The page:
August 11th, 2013

Radiation Exposure in the Cath Lab: A Radioactive Topic?

In 2009, I published an article in the NEJM with my friend and mentor, Brahmajee Nallamothu, and several other colleagues. It documented rates of radiation exposure from medical imaging. As I worked on the paper, I learned that many clinicians, including radiologists, consider their training in this area to be inadequate, focusing more on technical intricacies than on identifying which patients are at greatest risk for exposure from ionizing radiation and on strategies to minimize that risk. Cardiovascular imaging, in particular, is responsible for a significant proportion of all medical radiation exposure, yet cardiologists are taught very little about it. So I have become interested in increasing awareness of radiation safety among clinicians in general and cardiologists specifically, especially interventionalists (I am about to start an interventional cardiology fellowship).

The good news is that awareness of radiation exposure from cardiac CT and nuclear imaging has increased in the past few years. The bad news is that the topic remains much less visible for fluoroscopic procedures. Until recently, the only available U.S. benchmark data for radiation doses in interventional cardiology procedures were derived from a Nationwide Evaluation of X-ray Trends (NEXT) survey, a study with a relatively small sample size (n=2407) that did not account for procedure complexity.

Our group has now used data from the CathPCI Registry to define determinants of fluoroscopy time for invasive cardiac angiography (ICA) and percutaneous coronary intervention (PCI). This study, published in Catheterization and Cardiovascular Interventions, describes the distributions of fluoroscopy times for ICA and PCI in more than 3 million procedures. Here are our key findings of interest to clinicians:

1. We described distributions of fluoroscopy time for each ICA and PCI — and also evaluated the incremental fluoroscopy time associated with important patient, procedure, operator, and hospital characteristics. This work finally gives catheterization labs a benchmark to assess how they are performing relative to a national, complexity-adjusted average.

2. Most of the variation in fluoroscopy time was related to “fixed” patient- and procedure-related factors. This sets a floor for how much improvement we can expect from quality efforts. However, about 20% of this variation was related to potentially modifiable operator and hospital-level factors. Not surprisingly, operator volume was inversely associated with fluoroscopy time for both ICA and PCI, as was being at a university hospital. These factors present some challenges, given the essential need to minimize patient harm while training the next generation of interventional cardiologists.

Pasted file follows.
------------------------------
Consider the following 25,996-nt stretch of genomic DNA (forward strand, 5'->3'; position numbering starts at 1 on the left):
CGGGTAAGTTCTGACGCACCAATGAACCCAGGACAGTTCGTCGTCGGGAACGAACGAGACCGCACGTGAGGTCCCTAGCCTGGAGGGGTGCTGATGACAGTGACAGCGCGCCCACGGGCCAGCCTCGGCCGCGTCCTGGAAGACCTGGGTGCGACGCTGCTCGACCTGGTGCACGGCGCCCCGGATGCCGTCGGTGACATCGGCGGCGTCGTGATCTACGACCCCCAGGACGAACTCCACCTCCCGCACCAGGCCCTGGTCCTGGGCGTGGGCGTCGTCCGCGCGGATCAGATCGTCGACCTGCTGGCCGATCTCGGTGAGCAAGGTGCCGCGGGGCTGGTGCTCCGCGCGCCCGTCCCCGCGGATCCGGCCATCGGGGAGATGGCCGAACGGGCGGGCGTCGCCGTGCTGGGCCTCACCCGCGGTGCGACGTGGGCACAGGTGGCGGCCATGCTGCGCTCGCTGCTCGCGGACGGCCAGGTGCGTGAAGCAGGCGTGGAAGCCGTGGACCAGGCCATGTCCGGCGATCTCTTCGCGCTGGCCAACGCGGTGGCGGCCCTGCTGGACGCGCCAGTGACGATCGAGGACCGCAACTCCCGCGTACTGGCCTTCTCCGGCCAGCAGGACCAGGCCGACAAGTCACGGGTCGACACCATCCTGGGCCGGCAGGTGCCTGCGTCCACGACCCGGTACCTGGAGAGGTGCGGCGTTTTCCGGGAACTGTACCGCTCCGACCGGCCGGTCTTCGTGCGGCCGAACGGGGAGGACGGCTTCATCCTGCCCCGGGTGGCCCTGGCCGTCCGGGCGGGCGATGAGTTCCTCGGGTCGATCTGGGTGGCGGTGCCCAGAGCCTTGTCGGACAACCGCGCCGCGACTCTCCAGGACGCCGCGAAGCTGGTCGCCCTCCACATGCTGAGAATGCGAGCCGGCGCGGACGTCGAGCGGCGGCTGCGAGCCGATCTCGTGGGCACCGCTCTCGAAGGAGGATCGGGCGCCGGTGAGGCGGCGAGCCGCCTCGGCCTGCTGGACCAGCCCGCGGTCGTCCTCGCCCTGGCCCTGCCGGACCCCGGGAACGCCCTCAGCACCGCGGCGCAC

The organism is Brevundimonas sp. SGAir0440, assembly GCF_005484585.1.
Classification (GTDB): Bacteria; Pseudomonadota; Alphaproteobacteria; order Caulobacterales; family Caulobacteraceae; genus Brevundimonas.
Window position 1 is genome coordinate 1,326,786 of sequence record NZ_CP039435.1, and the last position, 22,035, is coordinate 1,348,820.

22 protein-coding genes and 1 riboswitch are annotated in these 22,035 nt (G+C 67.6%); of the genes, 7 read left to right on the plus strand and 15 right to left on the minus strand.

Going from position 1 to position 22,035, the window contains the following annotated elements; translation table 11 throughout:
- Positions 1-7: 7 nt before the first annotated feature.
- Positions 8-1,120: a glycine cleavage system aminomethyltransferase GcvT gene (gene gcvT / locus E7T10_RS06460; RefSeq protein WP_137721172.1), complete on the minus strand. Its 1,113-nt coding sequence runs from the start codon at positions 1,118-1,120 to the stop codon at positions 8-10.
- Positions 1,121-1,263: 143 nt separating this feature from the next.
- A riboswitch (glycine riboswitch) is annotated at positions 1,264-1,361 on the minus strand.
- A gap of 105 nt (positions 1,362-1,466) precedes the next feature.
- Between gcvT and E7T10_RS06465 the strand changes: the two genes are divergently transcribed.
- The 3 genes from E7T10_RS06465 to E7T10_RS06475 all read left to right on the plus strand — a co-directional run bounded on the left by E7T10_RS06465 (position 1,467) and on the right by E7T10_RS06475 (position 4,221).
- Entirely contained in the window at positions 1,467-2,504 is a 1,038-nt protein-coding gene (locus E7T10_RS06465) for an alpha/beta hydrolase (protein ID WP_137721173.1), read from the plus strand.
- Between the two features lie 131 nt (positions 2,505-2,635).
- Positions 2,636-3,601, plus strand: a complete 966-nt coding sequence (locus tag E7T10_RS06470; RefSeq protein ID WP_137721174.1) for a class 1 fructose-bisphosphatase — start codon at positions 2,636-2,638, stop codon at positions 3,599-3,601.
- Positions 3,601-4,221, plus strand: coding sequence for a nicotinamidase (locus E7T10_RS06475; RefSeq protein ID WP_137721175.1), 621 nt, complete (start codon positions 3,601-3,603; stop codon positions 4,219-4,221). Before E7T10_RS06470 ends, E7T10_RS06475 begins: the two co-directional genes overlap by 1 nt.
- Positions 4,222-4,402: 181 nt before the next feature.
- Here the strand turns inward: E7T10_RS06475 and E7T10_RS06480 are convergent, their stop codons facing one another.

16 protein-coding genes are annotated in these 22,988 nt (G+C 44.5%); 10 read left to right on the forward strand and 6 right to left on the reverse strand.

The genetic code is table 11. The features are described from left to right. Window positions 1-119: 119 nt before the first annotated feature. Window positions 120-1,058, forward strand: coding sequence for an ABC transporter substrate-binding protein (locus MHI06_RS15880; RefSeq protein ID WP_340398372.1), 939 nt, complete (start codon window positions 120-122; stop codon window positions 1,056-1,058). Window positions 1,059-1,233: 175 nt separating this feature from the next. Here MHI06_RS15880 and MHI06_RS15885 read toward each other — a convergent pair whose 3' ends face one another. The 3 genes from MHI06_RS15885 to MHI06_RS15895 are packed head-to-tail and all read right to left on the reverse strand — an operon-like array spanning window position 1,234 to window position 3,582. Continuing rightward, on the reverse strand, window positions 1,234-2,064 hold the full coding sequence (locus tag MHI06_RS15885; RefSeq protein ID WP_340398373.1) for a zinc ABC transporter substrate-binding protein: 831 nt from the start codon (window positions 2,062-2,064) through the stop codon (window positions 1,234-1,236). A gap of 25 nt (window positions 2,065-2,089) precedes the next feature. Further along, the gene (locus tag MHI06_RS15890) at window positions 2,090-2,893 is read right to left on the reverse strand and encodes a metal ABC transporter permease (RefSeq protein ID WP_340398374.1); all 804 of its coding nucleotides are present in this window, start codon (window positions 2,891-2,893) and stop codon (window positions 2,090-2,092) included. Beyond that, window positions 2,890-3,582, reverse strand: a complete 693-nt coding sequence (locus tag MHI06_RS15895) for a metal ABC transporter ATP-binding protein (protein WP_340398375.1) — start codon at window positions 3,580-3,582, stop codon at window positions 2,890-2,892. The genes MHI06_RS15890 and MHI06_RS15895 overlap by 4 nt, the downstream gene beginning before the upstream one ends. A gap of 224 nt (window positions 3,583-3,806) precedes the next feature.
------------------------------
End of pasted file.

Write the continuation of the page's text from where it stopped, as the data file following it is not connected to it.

3. My interactions with fellow invasive cardiologists suggest to me that relatively few of them are familiar with the preferred dose metrics for fluoroscopic radiation exposure: (A) total air kerma at the reference point (a measure of peak skin dose); and (B) air kerma-area product (a measure of total radiation exposure and risk to the patient). It is not surprising, then, that interventionalists don’t routinely track these metrics during procedures, even though all fluoroscopy machines manufactured since 2006 display them in real time (to comply with FDA regulations). It is our hope that this paper will encourage operators to learn more about these metrics and to start routinely monitoring them during procedures.

I would like to invite fellow clinicians, especially interventional cardiologists and medical physicists, to read the paper and share their thoughts. In particular, we provide a table of techniques (reproduced below) that have been recommended by regulatory authorities. I’m curious to hear how often you observe these techniques being used in daily practice. I’ve come to realize that radiation exposure is a “silent danger” that is difficult for individual clinicians to quantify and address on their own.



Fluoroscopic Dose-Rate Management Techniques*
  • Keep the patient as close as reasonably possible to the image receptor and as far as possible from the x-ray tube.
  • Use collimation to reduce the irradiated area.
  • Use the lowest acceptable magnification.
  • Use the lowest clinically acceptable dose-rate at all times.
  • Use fluoroscopy only for real-time imaging guidance.
  • Use Image acquisition (Cine or DSA) only when higher-quality image review is essential.
  • Use last-image-hold or loop replay in place of live imaging whenever practicable. In some cases, retrospectively stored fluoroscopy may replace image acquisition.
  • Minimize the number of cine series.
  • Never use cine as a substitute for fluoroscopy.
  • Use wedge filters when they are appropriate.
  • Try to avoid steeply angulated projections (especially LAO cranial).
  • Try to vary the C-arm angulation slightly, to avoid concentrating the radiation dose at a single site on the patient‘s skin.
  • Remember that for large patients, and also for steeply angulated projections, the dose to the patient increases substantially.
  • Pay attention to the patient radiation dose display in the procedure room.
  • If the patient has had previous similar procedures, try to obtain information about the previous radiation doses to optimize subsequent procedures.

*adapted from NCRP-168 and ICRP Draft Report for Consultation on Patient and Staff Radiological Protection in Cardiology

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